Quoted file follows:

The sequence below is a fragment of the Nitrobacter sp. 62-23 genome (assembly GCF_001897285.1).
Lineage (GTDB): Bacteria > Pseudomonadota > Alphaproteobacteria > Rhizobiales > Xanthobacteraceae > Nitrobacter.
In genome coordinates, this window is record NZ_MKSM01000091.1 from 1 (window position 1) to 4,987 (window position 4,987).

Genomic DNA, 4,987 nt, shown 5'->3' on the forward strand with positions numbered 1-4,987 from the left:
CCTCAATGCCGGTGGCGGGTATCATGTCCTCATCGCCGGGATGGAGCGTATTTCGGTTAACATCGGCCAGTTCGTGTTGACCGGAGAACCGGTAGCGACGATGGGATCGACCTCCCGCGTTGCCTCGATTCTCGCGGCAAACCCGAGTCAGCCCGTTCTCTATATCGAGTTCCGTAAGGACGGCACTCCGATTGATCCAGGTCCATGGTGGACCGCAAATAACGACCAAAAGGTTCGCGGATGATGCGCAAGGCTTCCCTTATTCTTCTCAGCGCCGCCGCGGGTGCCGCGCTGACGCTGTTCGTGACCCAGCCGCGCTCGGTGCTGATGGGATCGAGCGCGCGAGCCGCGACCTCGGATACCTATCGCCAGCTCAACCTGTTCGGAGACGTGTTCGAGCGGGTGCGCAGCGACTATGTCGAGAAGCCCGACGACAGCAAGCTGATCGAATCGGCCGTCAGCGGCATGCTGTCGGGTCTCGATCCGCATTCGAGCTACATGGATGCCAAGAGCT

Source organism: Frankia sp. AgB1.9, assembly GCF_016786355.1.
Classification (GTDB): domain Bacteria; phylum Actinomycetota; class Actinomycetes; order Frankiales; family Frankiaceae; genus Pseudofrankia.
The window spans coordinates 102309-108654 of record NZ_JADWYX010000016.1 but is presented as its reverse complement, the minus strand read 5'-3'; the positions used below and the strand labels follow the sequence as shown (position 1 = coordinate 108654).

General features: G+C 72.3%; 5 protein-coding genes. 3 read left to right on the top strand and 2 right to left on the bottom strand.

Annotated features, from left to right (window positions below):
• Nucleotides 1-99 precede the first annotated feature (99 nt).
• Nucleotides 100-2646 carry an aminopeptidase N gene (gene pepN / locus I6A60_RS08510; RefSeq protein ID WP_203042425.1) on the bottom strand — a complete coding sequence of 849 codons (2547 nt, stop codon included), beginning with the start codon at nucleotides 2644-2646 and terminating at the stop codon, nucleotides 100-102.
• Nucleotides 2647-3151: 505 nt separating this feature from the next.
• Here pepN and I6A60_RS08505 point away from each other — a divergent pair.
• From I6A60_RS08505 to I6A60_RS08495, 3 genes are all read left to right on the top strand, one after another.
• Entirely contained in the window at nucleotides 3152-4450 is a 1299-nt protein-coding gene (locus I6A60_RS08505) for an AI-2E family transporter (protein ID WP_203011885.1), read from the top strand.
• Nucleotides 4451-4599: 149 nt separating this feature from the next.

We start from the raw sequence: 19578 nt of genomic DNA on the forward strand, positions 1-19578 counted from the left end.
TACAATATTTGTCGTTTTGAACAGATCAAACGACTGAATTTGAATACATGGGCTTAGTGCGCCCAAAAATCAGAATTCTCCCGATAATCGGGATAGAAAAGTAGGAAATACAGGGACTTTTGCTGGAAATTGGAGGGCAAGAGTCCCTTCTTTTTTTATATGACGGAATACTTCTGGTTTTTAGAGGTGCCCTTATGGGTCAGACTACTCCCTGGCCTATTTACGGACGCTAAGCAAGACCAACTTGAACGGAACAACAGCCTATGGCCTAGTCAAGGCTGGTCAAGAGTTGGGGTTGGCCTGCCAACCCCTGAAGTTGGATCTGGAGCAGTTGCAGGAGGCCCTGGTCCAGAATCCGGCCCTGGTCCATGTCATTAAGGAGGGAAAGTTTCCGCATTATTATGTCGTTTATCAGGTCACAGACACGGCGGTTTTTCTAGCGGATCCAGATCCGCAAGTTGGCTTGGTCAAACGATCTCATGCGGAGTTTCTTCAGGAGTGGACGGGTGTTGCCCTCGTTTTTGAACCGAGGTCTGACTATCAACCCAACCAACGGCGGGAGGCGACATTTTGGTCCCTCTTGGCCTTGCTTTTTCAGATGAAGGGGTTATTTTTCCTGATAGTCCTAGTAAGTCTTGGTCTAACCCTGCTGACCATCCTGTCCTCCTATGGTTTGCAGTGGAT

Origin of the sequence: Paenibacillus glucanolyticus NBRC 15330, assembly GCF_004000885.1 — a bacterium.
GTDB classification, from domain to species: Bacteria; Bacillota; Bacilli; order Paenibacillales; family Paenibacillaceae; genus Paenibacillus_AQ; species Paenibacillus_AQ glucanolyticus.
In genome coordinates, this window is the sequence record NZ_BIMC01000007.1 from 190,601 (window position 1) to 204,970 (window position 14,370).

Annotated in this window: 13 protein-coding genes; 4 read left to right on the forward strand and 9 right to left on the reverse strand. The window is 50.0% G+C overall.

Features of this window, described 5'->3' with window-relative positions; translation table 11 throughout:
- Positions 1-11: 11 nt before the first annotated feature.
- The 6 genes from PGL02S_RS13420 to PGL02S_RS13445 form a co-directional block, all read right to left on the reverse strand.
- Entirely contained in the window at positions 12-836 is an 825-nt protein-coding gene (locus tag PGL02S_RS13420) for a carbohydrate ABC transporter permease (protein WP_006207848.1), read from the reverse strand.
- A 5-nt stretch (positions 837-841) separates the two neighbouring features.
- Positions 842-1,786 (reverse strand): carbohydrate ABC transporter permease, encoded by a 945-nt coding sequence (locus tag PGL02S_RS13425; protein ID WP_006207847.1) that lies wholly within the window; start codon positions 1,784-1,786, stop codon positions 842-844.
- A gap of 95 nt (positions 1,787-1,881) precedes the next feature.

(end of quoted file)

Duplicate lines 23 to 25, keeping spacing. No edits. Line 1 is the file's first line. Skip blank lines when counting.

Annotated in this window: 13 protein-coding genes; 4 read left to right on the forward strand and 9 right to left on the reverse strand. The window is 50.0% G+C overall.

Features of this window, described 5'->3' with window-relative positions; translation table 11 throughout:
- Positions 1-11: 11 nt before the first annotated feature.